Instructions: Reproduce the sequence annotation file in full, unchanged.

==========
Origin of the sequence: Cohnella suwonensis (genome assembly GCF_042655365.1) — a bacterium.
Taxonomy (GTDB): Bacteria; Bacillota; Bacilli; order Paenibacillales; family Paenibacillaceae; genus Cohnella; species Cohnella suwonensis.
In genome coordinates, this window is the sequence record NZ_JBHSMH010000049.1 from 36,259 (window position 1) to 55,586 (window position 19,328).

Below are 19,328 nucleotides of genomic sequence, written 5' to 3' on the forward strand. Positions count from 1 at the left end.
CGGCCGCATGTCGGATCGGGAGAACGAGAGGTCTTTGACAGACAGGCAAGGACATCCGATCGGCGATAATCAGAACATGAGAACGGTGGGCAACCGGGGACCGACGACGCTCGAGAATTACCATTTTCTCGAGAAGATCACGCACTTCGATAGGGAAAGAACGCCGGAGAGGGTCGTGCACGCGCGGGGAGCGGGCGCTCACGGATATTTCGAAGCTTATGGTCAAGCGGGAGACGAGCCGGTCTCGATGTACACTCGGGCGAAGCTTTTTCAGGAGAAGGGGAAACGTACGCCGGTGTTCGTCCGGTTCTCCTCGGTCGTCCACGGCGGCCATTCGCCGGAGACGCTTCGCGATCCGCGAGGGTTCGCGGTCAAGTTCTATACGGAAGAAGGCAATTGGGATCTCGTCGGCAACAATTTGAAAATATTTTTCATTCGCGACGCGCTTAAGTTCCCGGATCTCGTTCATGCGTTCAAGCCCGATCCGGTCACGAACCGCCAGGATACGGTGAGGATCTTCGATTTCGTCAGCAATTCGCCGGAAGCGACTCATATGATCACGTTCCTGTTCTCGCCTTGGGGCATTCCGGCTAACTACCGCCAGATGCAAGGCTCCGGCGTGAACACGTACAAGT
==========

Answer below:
Origin of the sequence: Cohnella suwonensis (genome assembly GCF_042655365.1) — a bacterium.
Taxonomy (GTDB): Bacteria; Bacillota; Bacilli; order Paenibacillales; family Paenibacillaceae; genus Cohnella; species Cohnella suwonensis.
In genome coordinates, this window is the sequence record NZ_JBHSMH010000049.1 from 36,259 (window position 1) to 55,586 (window position 19,328).

Below are 19,328 nucleotides of genomic sequence, written 5' to 3' on the forward strand. Positions count from 1 at the left end.
CGGCCGCATGTCGGATCGGGAGAACGAGAGGTCTTTGACAGACAGGCAAGGACATCCGATCGGCGATAATCAGAACATGAGAACGGTGGGCAACCGGGGACCGACGACGCTCGAGAATTACCATTTTCTCGAGAAGATCACGCACTTCGATAGGGAAAGAACGCCGGAGAGGGTCGTGCACGCGCGGGGAGCGGGCGCTCACGGATATTTCGAAGCTTATGGTCAAGCGGGAGACGAGCCGGTCTCGATGTACACTCGGGCGAAGCTTTTTCAGGAGAAGGGGAAACGTACGCCGGTGTTCGTCCGGTTCTCCTCGGTCGTCCACGGCGGCCATTCGCCGGAGACGCTTCGCGATCCGCGAGGGTTCGCGGTCAAGTTCTATACGGAAGAAGGCAATTGGGATCTCGTCGGCAACAATTTGAAAATATTTTTCATTCGCGACGCGCTTAAGTTCCCGGATCTCGTTCATGCGTTCAAGCCCGATCCGGTCACGAACCGCCAGGATACGGTGAGGATCTTCGATTTCGTCAGCAATTCGCCGGAAGCGACTCATATGATCACGTTCCTGTTCTCGCCTTGGGGCATTCCGGCTAACTACCGCCAGATGCAAGGCTCCGGCGTGAACACGTACAAGT